May 1, 2014

Interview Transcript

Dr. Ed Clark: Immunizations today are a hot button issue. How do you as parents approach the issue with your health care provider?

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Dr. Ed Clark: Hello this is Dr. Ed Clark, chair of the department of pediatrics and I have with me today Professor Seth Mnookin from MIT who's the author of the book "The Panic Virus". Professor Mnookin, many families are concerned about immunizations and about the risks that it poses for their children. How would you encourage a family that is approaching immunizations to think about this?

Professor Seth Mnookin: Well one thing that I would really strongly recommend is that if this is something that they want to discuss with their healthcare provider, that they let that health care provider know beforehand. I think anyone who has children knows how stressful a wellness appointment can be, because you don't have a lot of time and there's a lot to get done. And I know that doctors and nurses often times feel very under the gun when they're in that setting and then on top of that a mother or father says, oh and by the way I heard that vaccines are bad for X or Y reason, that's often times not very conducive to a discussion.
So when you're making the appointment, or when you call to confirm the appointment, if you can say, one thing I would like to make sure we have time to discuss is my concern about vaccines. And then your health care provider is going to know that that'll be an issue and hopefully will be prepared either to say, we don't have time to fully discuss that today, but here are some online resources that I would recommend you look at, here is the CVC website, here is someone in our office that you can schedule a time to talk with, something like that. So in the same way that I think parents don't like to come into an appointment and be told, oh and by the way, we're also going to be doing X, Y, and Z to your child today, doctors don't like having an appointment that they think is going to be a standard appointment and then all of a sudden being told, oh and I want to discuss, in the 30 seconds we have remaining, these very volatile issues.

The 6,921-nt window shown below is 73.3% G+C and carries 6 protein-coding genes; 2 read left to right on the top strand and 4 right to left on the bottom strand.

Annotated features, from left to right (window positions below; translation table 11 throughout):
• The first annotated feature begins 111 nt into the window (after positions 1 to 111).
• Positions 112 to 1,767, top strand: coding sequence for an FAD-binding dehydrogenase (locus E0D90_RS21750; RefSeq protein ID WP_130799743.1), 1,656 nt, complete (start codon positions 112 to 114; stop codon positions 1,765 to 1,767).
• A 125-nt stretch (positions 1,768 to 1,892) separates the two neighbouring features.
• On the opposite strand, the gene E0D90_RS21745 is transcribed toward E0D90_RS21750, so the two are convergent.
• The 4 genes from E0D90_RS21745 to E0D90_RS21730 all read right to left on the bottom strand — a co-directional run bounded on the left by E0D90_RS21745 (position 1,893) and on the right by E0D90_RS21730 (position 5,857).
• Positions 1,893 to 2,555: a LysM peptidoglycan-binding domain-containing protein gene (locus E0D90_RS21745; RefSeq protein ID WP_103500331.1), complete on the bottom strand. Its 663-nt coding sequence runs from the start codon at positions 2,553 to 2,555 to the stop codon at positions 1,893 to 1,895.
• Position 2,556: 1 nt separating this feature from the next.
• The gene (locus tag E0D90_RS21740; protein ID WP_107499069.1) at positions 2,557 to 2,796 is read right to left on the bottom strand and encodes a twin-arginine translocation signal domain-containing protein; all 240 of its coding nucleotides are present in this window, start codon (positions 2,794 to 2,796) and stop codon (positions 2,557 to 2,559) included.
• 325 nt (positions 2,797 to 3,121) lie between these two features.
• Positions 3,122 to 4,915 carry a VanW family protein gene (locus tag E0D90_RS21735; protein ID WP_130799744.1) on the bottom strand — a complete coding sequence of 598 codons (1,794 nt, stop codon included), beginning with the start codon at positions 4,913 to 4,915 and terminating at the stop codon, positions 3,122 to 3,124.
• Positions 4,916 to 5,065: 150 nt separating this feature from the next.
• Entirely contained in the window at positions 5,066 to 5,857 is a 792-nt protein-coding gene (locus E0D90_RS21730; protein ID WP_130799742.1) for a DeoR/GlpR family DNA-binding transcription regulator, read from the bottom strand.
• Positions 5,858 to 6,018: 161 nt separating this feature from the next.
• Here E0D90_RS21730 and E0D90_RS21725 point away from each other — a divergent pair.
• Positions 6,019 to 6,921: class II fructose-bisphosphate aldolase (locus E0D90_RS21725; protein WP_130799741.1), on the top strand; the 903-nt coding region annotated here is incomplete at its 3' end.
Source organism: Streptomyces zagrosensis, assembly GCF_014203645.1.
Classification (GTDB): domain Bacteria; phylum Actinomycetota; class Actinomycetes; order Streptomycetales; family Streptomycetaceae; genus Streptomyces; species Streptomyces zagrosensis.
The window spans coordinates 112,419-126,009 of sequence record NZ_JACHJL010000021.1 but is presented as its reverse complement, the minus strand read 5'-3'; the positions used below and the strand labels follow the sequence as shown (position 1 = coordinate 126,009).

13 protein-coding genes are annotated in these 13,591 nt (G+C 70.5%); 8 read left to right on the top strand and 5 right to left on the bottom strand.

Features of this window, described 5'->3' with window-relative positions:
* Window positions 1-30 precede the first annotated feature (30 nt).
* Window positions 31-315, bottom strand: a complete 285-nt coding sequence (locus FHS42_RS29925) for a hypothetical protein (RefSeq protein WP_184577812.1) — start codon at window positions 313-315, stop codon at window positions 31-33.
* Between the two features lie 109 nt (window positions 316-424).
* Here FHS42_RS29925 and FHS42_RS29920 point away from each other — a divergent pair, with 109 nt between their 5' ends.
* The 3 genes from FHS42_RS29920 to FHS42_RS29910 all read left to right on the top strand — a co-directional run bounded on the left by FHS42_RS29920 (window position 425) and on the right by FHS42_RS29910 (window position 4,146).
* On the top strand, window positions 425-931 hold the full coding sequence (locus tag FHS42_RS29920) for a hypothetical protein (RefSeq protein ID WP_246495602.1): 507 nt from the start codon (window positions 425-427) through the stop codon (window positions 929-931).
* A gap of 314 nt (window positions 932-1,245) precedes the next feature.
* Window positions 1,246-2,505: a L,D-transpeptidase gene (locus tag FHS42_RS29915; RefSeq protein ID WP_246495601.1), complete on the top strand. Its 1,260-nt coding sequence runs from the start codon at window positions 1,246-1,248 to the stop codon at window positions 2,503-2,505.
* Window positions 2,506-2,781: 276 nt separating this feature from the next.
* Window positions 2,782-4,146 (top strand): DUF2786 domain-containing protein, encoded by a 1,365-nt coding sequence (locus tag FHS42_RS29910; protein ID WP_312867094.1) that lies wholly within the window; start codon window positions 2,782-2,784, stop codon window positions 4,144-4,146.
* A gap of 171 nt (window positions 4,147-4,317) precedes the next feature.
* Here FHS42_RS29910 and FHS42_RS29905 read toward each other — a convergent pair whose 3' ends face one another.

I would also really recommend to parents that if this is something they're concerned about, instead of going online and typing in vaccines concerns, or whatever, as a Google search term, they really think about the source of the information and be intelligent consumers of information. So go to places like the American Academy of Pediatrics website, the Centers for Disease Control and Prevention, the Children's Hospital of Philadelphia has a very good vaccine information center. These are all resources that today, thank goodness, are written in such a way that are comprehensible to people without medical or scientific backgrounds, and really in a pretty detailed, in a pretty detailed manner address a lot of these concerns.
Another thing that I think is really important to remember is vaccines are the most studied medical intervention that we have. So this is not something where we're kind of flying blind and saying, oh well, I think this is going to be the right thing for you to do, so let's do it. Parents can be very assured that when they go to the CDC site or the AAP site, what they're getting there is distilled research from decades of studies, literally done on millions of children. So I would recommend that and then really just kind of giving a heads up to your health care providers beforehand.

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